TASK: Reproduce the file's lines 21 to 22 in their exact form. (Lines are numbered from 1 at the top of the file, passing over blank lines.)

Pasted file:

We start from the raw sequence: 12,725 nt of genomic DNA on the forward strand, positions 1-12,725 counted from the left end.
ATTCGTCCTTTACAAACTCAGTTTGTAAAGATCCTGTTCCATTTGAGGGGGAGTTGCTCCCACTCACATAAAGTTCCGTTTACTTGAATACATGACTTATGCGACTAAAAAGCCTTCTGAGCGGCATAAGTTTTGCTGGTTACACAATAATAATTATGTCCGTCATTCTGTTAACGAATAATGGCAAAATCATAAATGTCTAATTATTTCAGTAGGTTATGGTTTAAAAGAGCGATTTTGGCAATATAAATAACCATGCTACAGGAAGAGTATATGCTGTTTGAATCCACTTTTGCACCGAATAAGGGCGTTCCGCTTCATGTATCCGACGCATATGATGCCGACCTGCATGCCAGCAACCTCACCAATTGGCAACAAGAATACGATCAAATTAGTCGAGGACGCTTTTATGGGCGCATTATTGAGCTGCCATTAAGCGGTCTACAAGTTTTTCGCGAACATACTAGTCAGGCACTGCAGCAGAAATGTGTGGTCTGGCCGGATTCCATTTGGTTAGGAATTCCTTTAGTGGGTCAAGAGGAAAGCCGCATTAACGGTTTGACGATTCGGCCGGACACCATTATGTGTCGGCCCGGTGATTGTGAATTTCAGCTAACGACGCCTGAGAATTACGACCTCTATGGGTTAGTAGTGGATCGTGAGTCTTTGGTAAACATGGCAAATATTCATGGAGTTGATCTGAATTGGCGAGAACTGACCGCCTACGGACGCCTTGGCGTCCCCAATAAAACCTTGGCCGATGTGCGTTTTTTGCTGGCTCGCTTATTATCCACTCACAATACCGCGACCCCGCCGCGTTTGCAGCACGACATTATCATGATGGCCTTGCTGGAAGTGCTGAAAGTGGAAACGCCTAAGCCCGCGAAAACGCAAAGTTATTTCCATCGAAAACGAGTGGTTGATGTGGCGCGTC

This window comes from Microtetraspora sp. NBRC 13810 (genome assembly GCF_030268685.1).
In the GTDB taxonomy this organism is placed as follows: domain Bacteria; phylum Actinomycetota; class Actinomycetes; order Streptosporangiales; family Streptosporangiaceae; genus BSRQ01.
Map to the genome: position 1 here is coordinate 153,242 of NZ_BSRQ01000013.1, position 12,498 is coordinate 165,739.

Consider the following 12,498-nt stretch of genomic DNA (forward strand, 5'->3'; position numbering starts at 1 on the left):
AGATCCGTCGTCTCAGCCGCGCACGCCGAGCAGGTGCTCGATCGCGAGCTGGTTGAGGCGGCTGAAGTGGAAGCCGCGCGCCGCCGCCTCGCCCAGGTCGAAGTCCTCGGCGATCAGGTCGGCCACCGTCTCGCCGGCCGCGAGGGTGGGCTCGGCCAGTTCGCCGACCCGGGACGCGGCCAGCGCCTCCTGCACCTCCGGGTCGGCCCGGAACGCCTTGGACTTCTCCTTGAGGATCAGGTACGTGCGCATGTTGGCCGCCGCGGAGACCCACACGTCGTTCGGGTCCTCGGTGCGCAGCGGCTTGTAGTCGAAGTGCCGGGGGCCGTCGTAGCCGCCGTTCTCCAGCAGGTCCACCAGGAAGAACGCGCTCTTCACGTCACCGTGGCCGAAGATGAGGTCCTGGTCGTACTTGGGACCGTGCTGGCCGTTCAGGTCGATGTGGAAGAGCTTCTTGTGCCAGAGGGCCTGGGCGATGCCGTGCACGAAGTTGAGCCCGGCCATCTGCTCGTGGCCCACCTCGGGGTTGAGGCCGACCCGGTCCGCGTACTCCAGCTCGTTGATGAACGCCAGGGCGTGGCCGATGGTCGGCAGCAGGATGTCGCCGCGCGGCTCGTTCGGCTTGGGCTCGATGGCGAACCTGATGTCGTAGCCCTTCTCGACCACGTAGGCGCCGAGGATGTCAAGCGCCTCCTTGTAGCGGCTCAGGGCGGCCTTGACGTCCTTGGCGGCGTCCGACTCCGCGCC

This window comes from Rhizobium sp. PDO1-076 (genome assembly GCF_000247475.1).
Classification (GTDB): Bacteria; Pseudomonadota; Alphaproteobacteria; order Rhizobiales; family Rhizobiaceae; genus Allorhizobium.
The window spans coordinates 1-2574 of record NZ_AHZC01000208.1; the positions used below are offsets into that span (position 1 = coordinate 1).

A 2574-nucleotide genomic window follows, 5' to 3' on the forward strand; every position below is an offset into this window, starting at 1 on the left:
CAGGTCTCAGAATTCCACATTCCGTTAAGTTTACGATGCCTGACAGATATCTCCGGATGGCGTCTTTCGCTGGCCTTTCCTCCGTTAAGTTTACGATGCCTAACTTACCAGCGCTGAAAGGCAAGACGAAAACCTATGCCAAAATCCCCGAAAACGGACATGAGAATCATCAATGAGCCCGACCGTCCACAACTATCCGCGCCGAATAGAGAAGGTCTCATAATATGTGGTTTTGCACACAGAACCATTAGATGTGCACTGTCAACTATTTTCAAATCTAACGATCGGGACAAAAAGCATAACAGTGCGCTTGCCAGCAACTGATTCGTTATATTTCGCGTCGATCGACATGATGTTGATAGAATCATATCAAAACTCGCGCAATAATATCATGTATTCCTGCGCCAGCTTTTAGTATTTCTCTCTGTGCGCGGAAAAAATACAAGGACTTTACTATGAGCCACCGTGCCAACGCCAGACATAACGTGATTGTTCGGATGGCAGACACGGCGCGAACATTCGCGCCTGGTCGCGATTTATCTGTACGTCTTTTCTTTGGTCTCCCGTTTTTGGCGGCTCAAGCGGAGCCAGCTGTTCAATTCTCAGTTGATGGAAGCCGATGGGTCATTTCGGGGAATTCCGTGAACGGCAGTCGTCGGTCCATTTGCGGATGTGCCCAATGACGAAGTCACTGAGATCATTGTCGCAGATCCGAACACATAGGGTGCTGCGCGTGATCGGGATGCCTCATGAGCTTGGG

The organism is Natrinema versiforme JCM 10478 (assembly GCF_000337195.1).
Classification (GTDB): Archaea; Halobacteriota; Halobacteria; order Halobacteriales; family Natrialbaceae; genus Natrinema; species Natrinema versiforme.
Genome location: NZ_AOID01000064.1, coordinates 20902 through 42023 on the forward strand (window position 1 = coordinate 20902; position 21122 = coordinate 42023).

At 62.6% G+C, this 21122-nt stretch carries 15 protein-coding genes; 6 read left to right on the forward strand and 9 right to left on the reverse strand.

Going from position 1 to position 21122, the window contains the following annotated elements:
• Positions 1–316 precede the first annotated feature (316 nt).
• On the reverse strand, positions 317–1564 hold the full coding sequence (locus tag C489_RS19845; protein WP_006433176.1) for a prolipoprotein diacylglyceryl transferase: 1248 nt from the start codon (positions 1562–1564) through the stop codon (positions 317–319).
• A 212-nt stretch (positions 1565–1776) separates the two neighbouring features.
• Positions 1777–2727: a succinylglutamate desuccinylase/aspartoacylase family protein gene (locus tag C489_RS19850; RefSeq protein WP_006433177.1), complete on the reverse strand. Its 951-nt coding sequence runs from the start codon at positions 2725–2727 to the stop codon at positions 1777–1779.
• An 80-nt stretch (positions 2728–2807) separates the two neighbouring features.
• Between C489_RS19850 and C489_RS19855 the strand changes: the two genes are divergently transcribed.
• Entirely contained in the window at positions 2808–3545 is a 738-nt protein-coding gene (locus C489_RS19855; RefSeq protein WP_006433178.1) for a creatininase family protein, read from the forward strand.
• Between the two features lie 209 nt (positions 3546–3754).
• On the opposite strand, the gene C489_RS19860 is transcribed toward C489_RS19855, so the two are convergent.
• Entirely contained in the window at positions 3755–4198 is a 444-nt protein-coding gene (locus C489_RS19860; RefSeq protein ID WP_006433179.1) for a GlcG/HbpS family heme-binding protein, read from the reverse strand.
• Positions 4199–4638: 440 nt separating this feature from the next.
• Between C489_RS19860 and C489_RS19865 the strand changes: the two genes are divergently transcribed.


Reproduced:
• Positions 1777–2727: a succinylglutamate desuccinylase/aspartoacylase family protein gene (locus tag C489_RS19850; RefSeq protein WP_006433177.1), complete on the reverse strand. Its 951-nt coding sequence runs from the start codon at positions 2725–2727 to the stop codon at positions 1777–1779.
• An 80-nt stretch (positions 2728–2807) separates the two neighbouring features.